Tiny kangaroo rats must navigate the California desert at night, when coiled serpents lie in wait for a meal.
But they're not completely helpless: The acrobatic rodents have evolved high-flying techniques to avoid venomous sidewinder snakes, a new study says.
Desert kangaroo rats employ wildly erratic jumps, kicks to the head, rapid foot drumming, and even smack the snakes with a faceful of sand to deter the predators.
"The kangaroo rats perform these really amazing evasive leaps,” says study leader Malachi Whitford, a doctoral student at San Diego State University.
For their study, Whitford and colleagues placed radio transmitters on sidewinders, small rattlesnakes with incredible patience: They'll wait hours or even days for the right meal to walk by. After tracking the reptiles to their hiding spots, the team snuck in and set up night vision cameras nearby. (Read how some snakes gang up to hunt prey.)
In all they recorded 36 interactions between kangaroo rats and sidewinders. Replaying the footage in extreme slow motion showed that a snake went from lying in wait to an attempted bite in about 100 milliseconds. During this short life or death window, the rats had a chance to perceive the snake, react, and jump out of the way.
"Our results were quite striking,” Whitford says, calling it "extreme reaction time."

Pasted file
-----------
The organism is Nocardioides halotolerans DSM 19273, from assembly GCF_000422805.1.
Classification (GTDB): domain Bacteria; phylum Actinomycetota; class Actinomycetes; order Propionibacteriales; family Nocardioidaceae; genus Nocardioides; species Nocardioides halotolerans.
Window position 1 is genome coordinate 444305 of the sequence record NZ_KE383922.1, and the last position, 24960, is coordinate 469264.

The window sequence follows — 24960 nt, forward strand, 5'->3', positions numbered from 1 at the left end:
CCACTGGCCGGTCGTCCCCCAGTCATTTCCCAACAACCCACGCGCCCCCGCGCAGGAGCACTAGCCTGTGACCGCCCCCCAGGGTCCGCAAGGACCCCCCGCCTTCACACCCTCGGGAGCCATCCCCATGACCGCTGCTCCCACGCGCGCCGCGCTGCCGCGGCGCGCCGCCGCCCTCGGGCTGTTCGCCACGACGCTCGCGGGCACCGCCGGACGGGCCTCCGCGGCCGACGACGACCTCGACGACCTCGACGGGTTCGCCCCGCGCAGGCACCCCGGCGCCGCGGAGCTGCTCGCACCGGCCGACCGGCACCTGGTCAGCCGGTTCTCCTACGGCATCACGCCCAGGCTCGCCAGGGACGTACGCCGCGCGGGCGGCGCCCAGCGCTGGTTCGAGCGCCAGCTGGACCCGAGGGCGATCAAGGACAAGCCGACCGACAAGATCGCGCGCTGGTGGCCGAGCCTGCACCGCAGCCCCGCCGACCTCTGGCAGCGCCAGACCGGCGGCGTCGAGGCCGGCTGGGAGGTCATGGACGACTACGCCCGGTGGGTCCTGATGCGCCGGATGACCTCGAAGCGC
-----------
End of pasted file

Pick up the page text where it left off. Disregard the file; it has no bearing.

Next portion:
But one thing that wasn’t striking was the sidewinders. Out of 23 attempted lunges, the snakes only hit one kangaroo rat—and it managed to survive.
The rest used massive, unpredictable jumps that sometimes even included kicks to the snake's head with powerful hind legs. (Also see "Watch Snakes Grab Cave Bats From Mid-air.")
“It makes them a formidable opponent against these snakes,” says Whitford, whose study was published in July in the journal Animal Behavior.
Perhaps even more surprising is that if the rats actually noticed the snakes before an ambush, the rodent thwarted the snake every single time with methods similar to those of angry baseball coaches—they kicked sand and stomped their feet in a kind of drumming movement.
Sometimes, Whitford says, the rats kick so much sand they bury the snake completely, forcing the reptile to abandon its post. (See what a rat looks like when it's happy.)
The foot drumming might also let the predator know it's been detected, since the snakes are very sensitive to feeling ground vibrations, notes Peggy Hill, a biologist at the University of Tulsa who wasn't involved in the study.
She notes that kangaroo rats also use these "percussion events"—which humans can't hear without the help of geophones—to communicate with others in their species.
This tactic appeared very effective—the snakes never struck if the rat was aware of its presence. According to Whitford, it's as if the rat says, “Leave or I’m going to keep torturing you."
Whitford isn't sure why the rats are so aggressive toward snakes—rather than just fleeing from them—but it could have to do with keeping their territory free of threats.
Sidewinder snakes often target kangaroo rat burrowing systems, and so expelling a snake from a rat's territory might make it safer for raising young.
Or it may just represent a kind of ratty insurance policy to keep dangerous snakes from catching them in a momentary lapse of attention.
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